Electricity: The death of an elderly woman revives memories of the time when power cuts were an attack on state security

Electricity: The death of an elderly woman revives memories of the time when power cuts were an attack on state security
Electricity: The death of an elderly woman revives memories of the time when power cuts were an attack on state security

A vigil like there are almost everywhere, in the neighborhoods of Brazzaville. However, the one we are recounting was held on rue Lagué in Moungali. An elderly lady died in painful circumstances, linked to untimely power cuts. And as in all vigils, in the stories and anecdotes that fill the night, the supply of electricity was the main theme, to the point that the elders reminded the young people that there was a time in this country when the A power cut was considered an attack on state security and those responsible for the outage were questioned at State Security, or even imprisoned.

An elderly lady died after unbearable exposure to the heat wave in Brazzaville.

Suffering from asthma, the lady, aged over 70, had difficulty breathing, as the hot and stifling air which drowns the city day and night seemed to further dilate her lungs, to the point that she felt permanent suffocation. .

Her attending physician had recommended two solutions, apart from Ventolin, which the lady did not deprive herself of. Go to the village where the air is more breathable, or equip your house with an air conditioner.

Having almost no parents left in the village to take care of their mother, her two children opted to buy an air conditioner for their mother. It was installed immediately, to the great happiness of the lady who had rediscovered the joy of living. His breathing problems having been resolved.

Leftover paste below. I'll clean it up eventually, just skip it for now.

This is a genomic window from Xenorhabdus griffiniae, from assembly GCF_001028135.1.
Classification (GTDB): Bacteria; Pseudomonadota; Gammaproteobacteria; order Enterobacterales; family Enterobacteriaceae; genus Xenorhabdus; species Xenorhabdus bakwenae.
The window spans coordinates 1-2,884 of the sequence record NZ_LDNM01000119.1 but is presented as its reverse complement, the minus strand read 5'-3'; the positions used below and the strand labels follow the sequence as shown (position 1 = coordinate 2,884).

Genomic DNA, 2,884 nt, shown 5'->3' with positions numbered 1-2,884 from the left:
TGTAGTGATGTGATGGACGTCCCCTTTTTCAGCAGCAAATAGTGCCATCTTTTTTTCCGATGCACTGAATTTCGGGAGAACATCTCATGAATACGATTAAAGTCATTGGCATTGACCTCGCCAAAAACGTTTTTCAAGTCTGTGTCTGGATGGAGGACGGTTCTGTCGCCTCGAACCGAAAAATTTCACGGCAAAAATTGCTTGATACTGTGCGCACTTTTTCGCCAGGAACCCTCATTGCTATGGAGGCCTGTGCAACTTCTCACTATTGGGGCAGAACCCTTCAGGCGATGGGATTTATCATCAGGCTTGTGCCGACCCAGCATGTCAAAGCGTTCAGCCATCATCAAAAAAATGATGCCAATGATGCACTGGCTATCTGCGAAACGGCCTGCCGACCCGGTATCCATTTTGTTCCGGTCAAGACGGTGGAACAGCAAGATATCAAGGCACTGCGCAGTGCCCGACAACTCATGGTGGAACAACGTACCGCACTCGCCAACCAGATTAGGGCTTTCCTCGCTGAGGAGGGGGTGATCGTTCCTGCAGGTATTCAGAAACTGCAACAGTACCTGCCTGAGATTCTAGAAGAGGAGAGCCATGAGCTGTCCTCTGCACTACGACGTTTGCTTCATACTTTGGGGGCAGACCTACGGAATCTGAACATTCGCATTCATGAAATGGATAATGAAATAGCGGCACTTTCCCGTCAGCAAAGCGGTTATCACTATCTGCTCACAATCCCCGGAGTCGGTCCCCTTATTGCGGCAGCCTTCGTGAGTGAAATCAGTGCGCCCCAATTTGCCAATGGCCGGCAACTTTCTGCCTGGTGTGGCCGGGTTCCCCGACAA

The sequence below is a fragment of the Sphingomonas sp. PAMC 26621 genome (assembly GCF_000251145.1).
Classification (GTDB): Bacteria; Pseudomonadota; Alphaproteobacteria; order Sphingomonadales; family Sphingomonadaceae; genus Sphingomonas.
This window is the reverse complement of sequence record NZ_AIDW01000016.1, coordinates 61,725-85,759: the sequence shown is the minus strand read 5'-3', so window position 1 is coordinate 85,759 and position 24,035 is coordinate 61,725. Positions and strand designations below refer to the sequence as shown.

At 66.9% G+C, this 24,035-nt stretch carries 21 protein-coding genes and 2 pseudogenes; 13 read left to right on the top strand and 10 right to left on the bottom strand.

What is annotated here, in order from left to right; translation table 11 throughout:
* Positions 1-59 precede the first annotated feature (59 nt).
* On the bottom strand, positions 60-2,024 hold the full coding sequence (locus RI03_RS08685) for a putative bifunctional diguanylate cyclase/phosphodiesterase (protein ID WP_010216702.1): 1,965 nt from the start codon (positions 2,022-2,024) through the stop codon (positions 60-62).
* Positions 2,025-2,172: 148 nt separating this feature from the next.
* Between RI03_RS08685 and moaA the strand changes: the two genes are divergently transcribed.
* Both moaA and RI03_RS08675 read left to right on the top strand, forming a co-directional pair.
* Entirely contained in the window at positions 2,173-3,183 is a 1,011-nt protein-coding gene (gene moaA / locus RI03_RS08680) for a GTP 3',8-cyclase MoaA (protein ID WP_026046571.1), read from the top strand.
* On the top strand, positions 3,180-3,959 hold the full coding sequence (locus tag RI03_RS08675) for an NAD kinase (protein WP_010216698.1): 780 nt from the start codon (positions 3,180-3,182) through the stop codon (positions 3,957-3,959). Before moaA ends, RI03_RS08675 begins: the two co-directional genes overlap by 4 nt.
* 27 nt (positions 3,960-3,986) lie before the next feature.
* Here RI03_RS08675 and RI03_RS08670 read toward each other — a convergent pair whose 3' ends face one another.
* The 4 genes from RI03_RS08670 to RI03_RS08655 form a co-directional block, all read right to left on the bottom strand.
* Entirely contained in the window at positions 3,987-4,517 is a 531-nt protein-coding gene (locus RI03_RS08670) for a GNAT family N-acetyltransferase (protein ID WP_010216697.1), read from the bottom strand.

10 days since the air conditioner was installed, and everything was fine. However, on this 11th day, around 9:30 a.m., “the power went out”, as we are now accustomed to in Congolese towns.

Assisting their grandmother while their parents were at work, the grandsons hoped for a rapid return of the electricity supply. However, as the minutes passed, the air in the house grew warmer and their grandmother panted, as if she was having trouble breathing again.

Faced with this situation, the children called their parents, reporting that the grandmother was in bad shape. When they arrived, they found their mother sweating profusely. At the Brazzaville Hospital and University Center, triage doctors recorded a body in storage. On the way between home and the hospital, life had left the lady’s body.

At the vigil, the young people were quick to blame the death of the lady on Adou Danga, the E2C director, electricity supplier, who, through his untimely cuts, had led to the death of the lady. And to sing songs like: “Kendé mama éh, Adou Danga a bomi yo. Okendé malamu mama eh, ya Adou a bomi yo eh. »

As if to corroborate the indexation made by the young people by making E2C and therefore Adou Danga its director, responsible for the death of the old lady, the elders unfold stories in which they evoke what the supply of electricity was like in their youth. .